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Did the Midland flood stir up contaminants that could hurt wildlife?

Lester Graham
Michigan Radio
Flood waters caused minor damage to the Shiawassee National Wildlife Refuge's infrastructure, but researchers have yet to determine if more chemical contamination was deposited.

The flood that was caused by heavy rains and the failure of two dams near Midland caused property damage far downstream. But the long term damage might be in the contamination of wildlife.

Paddling a kayak through the Shiawassee National Wildlife Refuge, you can see that it's been flooded. But, for the most part, that's OK. It's a flood plain. It's supposed to flood here rather than in cities downstream.

This refuge is a stopover for migratory birds.

The Cass, the Tittabawassee, the Flint, and the Shiawassee rivers all come together around this 10,000 acres.

“We probably, on average, get about fifty thousand waterfowl,” said Pam Repp, manager of the refuge. Most of those birds have already made the stop in the spring as they headed north.

Credit Lester Graham / Michigan Radio
Michigan Radio
Fish-eating birds such as this Great Blue Heron at the Shiawassee National Wildlife Refuge are more at risk for taking up chemical pollution.

“We have Canada geese, blue wing teal, green wing teal. We have a lot of wood ducks. Wood ducks do nest here. We support most of the flyway," Repp explained.

That flyway is the Eastern portion of the Mississippi flyway of birds migrating between the southern U.S. and Canada.

The main concerns about the flood are these:

First, the flood waters are preventing plants from growing. The seeds from those plants feed the birds when they travel south again.

The second concern is that the massive flood could stir up legacy contamination from the Dow chemical complex in Midland, the biggest concern being dioxins.

Under an agreement with the U.S. Environmental Protection Agency, some of the dioxin was removed. Some of it was capped with stone. The question is: did the flood damage some of those engineered caps?

“This flood event was in line with the sort of worst case scenario that engineers design for,” said Lisa Williams, a Branch Chief of Environmental Contaminants for the Fish and Wildlife Service.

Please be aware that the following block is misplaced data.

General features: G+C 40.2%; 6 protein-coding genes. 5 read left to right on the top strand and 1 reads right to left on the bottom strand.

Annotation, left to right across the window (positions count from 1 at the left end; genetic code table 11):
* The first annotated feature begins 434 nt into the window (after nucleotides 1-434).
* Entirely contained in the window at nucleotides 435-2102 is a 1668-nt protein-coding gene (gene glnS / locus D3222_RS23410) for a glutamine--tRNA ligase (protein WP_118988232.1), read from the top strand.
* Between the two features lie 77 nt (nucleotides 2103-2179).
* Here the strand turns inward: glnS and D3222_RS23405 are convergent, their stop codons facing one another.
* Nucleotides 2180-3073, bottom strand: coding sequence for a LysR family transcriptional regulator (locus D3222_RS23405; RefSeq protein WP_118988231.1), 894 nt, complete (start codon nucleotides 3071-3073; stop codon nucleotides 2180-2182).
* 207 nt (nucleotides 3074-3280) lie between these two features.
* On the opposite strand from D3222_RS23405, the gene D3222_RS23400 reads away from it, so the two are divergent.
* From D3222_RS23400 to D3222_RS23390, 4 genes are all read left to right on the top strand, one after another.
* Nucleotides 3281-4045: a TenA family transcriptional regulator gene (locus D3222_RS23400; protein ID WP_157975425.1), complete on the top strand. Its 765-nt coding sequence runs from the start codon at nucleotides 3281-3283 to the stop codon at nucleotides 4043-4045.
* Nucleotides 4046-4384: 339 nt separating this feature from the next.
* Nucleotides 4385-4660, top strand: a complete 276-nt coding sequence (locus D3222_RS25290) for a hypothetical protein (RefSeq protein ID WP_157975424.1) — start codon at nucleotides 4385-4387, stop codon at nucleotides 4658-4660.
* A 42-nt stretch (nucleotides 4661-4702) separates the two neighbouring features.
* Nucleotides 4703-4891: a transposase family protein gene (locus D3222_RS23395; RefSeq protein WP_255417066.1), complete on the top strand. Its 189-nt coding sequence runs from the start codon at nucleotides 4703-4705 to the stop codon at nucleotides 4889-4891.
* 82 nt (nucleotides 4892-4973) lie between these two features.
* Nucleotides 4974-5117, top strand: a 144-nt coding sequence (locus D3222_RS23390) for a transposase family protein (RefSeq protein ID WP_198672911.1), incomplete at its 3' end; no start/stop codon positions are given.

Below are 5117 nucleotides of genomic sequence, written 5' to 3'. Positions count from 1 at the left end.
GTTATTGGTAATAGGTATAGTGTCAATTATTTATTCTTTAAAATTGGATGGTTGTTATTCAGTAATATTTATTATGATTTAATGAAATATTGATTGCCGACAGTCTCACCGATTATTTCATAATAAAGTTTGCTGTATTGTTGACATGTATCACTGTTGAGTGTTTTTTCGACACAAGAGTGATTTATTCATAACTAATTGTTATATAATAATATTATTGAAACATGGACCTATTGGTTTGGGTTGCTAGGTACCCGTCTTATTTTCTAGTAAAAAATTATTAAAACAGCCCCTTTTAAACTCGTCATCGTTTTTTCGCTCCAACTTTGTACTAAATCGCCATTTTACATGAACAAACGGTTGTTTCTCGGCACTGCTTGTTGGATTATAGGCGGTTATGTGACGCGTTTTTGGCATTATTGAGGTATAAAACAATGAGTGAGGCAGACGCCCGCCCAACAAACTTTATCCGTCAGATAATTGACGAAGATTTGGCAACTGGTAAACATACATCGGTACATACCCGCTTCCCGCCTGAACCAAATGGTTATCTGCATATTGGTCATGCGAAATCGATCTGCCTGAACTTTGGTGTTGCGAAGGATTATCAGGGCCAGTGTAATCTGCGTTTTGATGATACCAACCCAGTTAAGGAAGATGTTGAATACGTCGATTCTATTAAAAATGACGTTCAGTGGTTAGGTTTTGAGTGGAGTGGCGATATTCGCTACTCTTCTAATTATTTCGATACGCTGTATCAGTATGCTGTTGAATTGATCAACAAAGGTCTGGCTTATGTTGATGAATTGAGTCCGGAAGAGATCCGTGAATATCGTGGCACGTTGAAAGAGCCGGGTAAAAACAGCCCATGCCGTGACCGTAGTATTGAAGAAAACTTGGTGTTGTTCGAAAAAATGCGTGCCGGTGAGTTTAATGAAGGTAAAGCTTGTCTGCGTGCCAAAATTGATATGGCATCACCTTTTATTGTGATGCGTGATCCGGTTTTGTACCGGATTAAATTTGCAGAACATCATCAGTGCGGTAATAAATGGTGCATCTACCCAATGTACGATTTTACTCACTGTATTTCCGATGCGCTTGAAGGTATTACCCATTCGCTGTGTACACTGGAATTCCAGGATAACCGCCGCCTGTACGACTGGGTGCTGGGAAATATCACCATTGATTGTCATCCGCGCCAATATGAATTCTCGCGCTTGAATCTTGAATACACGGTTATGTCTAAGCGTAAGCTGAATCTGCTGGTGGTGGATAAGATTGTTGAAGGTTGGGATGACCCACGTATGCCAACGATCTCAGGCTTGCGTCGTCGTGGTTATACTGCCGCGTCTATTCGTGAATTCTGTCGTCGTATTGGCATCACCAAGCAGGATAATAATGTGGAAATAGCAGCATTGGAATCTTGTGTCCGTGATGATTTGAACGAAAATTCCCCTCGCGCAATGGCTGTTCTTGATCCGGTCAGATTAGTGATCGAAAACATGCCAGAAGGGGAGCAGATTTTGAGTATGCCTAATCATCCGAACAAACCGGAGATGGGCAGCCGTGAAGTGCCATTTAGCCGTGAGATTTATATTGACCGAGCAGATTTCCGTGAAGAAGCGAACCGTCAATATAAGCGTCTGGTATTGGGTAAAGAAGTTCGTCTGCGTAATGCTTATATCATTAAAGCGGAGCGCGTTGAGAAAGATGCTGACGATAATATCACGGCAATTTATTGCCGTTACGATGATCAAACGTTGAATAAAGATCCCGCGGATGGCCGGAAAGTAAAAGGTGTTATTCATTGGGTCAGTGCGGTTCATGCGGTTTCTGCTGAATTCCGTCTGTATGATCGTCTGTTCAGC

“But yes, there's a possibility that some of those sediment caps were disturbed or some of the bank management areas suffered some erosion and Dow and EPA started their inspections of the banks,” she added.

Credit Lester Graham / Michigan Radio
Michigan Radio
A spiny softshell turtle on a log in the Cass River within the Shiawassee National Wildlife refuge.

After paddling a kayak through parts of the Cass River, the Shiawassee, and the Tittabawassee you can get a good view of  Greenpoint at Shiawassee National Wildlife refuge. This strip of land is where the refuge has the most problems with chemicals dumping onto the land. Basically, it's 20 miles downstream on the Tittabawassee from the Dow chemical complex. For most of the 20th century, contaminants, particularly dioxins were dumped into the Tittabawassee.

“They accumulate in the body and they can cause problems primarily for reproduction,” said Lisa Williams, adding, “So you have reduced reproduction, you have poor hatching success in birds. You can have deformities in birds that are associated with dioxin exposure.”

Researchers been monitoring bird eggs and reproduction rates for decades from the Dow site all the way to the Saginaw Bay. They know by measuring the dioxin levels in an egg whether baby birds are likely to survive.

Credit Lester Graham / Michigan Radio
Michigan Radio
Michelle Hurd Riddick with the Lone Tree Council environmental group.

Michelle Hurd Riddick is with the environmental group Lone Tree Council based in Bay City. She says the concern about contaminants goes beyond wildlife.

“Those critters are taking up those contaminants and they're flying to other places, many of them are game birds and people are eating them. So, you know, it's just this constant, continual contamination of the food chain. And humans are in that food chain,” she explained.

Of course, some of the wildlife does not migrate to other areas, such as the local game and fish.

“And there are people, especially in the urban area, that subsistence fish at the end of the month. When their checks run out and they need protein, they need food, they will go down to the banks of the river and they will fish,” Hurd Riddick said.

There are advisories about fish consumption and eating game such as deer, turkey, and other wildlife. Often those advisories are misunderstood or ignored.

We don’t know whether the recent flood caused more problems by stirring up dioxins. We also don’t know whether flood waters washed other chemicals from different businesses.

Lisa Williams with the U.S. Fish and Wildlife Service says the state is taking soil samples to test for chemicals. Dow is also gathering samples.

Credit Lester Graham / Michigan Radio
Michigan Radio
A river otter in the Cass River within the Shiawassee National Wildlife Refuge.

“We will see," she said, adding, "There are data being collected. People are going to be evaluating this. People are going to be looking at this carefully over the next weeks, months, and then into next field season when we can look at contaminant concentrations in bird eggs, when we can look at the reproductive success of Birds in Saginaw Bay.”

Williams is hopeful that the dioxin cleanup and other remediation efforts over the past several years will mean less wildlife contamination than seen in past floods.

Lester Graham reports for The Environment Report. He has reported on public policy, politics, and issues regarding race and gender inequity. He was previously with The Environment Report at Michigan Radio from 1998-2010.
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